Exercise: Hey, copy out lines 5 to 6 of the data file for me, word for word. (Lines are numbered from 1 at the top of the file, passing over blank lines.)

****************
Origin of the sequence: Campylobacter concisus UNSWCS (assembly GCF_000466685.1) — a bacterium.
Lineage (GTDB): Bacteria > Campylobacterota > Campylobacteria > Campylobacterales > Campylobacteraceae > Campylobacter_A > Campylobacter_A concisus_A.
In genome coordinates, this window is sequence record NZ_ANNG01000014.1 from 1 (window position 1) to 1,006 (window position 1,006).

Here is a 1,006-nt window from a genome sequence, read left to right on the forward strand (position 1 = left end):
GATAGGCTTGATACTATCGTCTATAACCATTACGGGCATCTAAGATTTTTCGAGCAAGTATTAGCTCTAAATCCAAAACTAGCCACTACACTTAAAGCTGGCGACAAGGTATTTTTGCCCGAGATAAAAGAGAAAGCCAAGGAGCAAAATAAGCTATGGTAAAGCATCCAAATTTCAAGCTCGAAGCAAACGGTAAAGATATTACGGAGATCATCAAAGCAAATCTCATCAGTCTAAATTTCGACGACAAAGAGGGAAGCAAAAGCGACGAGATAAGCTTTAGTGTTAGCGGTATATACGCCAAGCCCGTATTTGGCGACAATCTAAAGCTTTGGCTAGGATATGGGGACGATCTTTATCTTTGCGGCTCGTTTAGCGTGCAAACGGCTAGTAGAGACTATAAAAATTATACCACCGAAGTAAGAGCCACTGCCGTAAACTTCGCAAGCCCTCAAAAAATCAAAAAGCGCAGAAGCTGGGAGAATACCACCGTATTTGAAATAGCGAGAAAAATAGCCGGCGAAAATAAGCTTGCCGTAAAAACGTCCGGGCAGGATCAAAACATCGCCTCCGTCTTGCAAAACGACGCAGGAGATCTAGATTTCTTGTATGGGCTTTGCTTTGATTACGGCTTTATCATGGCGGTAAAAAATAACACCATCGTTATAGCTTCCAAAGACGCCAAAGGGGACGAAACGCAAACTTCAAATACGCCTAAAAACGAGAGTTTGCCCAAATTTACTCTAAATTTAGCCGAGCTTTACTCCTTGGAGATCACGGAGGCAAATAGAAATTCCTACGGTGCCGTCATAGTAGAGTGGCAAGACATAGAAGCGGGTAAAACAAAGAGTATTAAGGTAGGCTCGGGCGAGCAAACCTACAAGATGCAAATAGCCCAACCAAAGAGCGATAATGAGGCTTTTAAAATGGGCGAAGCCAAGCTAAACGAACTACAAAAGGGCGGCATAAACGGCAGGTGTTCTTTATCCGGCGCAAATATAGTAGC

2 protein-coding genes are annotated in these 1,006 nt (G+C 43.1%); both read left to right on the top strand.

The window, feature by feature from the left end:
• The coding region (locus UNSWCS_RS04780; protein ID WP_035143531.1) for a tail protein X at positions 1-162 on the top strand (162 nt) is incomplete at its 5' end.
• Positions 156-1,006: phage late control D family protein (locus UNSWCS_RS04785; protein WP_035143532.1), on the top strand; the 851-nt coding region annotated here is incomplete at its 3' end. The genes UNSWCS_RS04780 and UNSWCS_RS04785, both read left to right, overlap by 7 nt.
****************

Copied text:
GATAGGCTTGATACTATCGTCTATAACCATTACGGGCATCTAAGATTTTTCGAGCAAGTATTAGCTCTAAATCCAAAACTAGCCACTACACTTAAAGCTGGCGACAAGGTATTTTTGCCCGAGATAAAAGAGAAAGCCAAGGAGCAAAATAAGCTATGGTAAAGCATCCAAATTTCAAGCTCGAAGCAAACGGTAAAGATATTACGGAGATCATCAAAGCAAATCTCATCAGTCTAAATTTCGACGACAAAGAGGGAAGCAAAAGCGACGAGATAAGCTTTAGTGTTAGCGGTATATACGCCAAGCCCGTATTTGGCGACAATCTAAAGCTTTGGCTAGGATATGGGGACGATCTTTATCTTTGCGGCTCGTTTAGCGTGCAAACGGCTAGTAGAGACTATAAAAATTATACCACCGAAGTAAGAGCCACTGCCGTAAACTTCGCAAGCCCTCAAAAAATCAAAAAGCGCAGAAGCTGGGAGAATACCACCGTATTTGAAATAGCGAGAAAAATAGCCGGCGAAAATAAGCTTGCCGTAAAAACGTCCGGGCAGGATCAAAACATCGCCTCCGTCTTGCAAAACGACGCAGGAGATCTAGATTTCTTGTATGGGCTTTGCTTTGATTACGGCTTTATCATGGCGGTAAAAAATAACACCATCGTTATAGCTTCCAAAGACGCCAAAGGGGACGAAACGCAAACTTCAAATACGCCTAAAAACGAGAGTTTGCCCAAATTTACTCTAAATTTAGCCGAGCTTTACTCCTTGGAGATCACGGAGGCAAATAGAAATTCCTACGGTGCCGTCATAGTAGAGTGGCAAGACATAGAAGCGGGTAAAACAAAGAGTATTAAGGTAGGCTCGGGCGAGCAAACCTACAAGATGCAAATAGCCCAACCAAAGAGCGATAATGAGGCTTTTAAAATGGGCGAAGCCAAGCTAAACGAACTACAAAAGGGCGGCATAAACGGCAGGTGTTCTTTATCCGGCGCAAATATAGTAGC

2 protein-coding genes are annotated in these 1,006 nt (G+C 43.1%); both read left to right on the top strand.